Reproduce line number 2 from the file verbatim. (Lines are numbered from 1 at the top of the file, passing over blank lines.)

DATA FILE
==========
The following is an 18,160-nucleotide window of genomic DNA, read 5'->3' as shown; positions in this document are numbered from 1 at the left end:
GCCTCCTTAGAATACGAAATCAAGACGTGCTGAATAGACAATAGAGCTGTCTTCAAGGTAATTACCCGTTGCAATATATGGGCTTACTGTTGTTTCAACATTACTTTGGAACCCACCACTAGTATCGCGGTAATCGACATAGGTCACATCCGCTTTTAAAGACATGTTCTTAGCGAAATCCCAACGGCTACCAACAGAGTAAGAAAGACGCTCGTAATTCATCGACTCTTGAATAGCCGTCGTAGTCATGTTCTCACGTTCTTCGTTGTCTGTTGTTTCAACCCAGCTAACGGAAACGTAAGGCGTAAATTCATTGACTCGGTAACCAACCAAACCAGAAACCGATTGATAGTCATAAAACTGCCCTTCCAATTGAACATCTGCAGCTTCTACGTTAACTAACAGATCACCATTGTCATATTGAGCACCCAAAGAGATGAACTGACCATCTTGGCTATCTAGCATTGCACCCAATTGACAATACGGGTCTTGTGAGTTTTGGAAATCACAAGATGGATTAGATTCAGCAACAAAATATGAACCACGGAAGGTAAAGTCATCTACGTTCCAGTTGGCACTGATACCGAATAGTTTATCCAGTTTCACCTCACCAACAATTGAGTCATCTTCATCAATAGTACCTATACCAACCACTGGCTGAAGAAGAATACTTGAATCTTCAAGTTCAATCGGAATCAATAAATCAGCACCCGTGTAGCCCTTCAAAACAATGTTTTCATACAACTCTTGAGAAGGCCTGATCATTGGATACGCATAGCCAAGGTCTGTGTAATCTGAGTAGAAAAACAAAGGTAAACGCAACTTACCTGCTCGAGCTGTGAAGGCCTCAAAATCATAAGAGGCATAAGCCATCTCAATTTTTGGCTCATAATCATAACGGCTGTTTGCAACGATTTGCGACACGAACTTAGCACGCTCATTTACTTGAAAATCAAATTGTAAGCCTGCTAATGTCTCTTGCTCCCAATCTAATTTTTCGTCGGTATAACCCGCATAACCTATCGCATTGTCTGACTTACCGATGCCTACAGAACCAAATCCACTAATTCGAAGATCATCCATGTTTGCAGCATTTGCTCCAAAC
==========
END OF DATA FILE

GCCTCCTTAGAATACGAAATCAAGACGTGCTGAATAGACAATAGAGCTGTCTTCAAGGTAATTACCCGTTGCAATATATGGGCTTACTGTTGTTTCAACATTACTTTGGAACCCACCACTAGTATCGCGGTAATCGACATAGGTCACATCCGCTTTTAAAGACATGTTCTTAGCGAAATCCCAACGGCTACCAACAGAGTAAGAAAGACGCTCGTAATTCATCGACTCTTGAATAGCCGTCGTAGTCATGTTCTCACGTTCTTCGTTGTCTGTTGTTTCAACCCAGCTAACGGAAACGTAAGGCGTAAATTCATTGACTCGGTAACCAACCAAACCAGAAACCGATTGATAGTCATAAAACTGCCCTTCCAATTGAACATCTGCAGCTTCTACGTTAACTAACAGATCACCATTGTCATATTGAGCACCCAAAGAGATGAACTGACCATCTTGGCTATCTAGCATTGCACCCAATTGACAATACGGGTCTTGTGAGTTTTGGAAATCACAAGATGGATTAGATTCAGCAACAAAATATGAACCACGGAAGGTAAAGTCATCTACGTTCCAGTTGGCACTGATACCGAATAGTTTATCCAGTTTCACCTCACCAACAATTGAGTCATCTTCATCAATAGTACCTATACCAACCACTGGCTGAAGAAGAATACTTGAATCTTCAAGTTCAATCGGAATCAATAAATCAGCACCCGTGTAGCCCTTCAAAACAATGTTTTCATACAACTCTTGAGAAGGCCTGATCATTGGATACGCATAGCCAAGGTCTGTGTAATCTGAGTAGAAAAACAAAGGTAAACGCAACTTACCTGCTCGAGCTGTGAAGGCCTCAAAATCATAAGAGGCATAAGCCATCTCAATTTTTGGCTCATAATCATAACGGCTGTTTGCAACGATTTGCGACACGAACTTAGCACGCTCATTTACTTGAAAATCAAATTGTAAGCCTGCTAATGTCTCTTGCTCCCAATCTAATTTTTCGTCGGTATAACCCGCATAACCTATCGCATTGTCTGACTTACCGATGCCTACAGAACCAAATCCACTAATTCGAAGATCATCCATGTTTGCAGCATTTGCTCCAAAC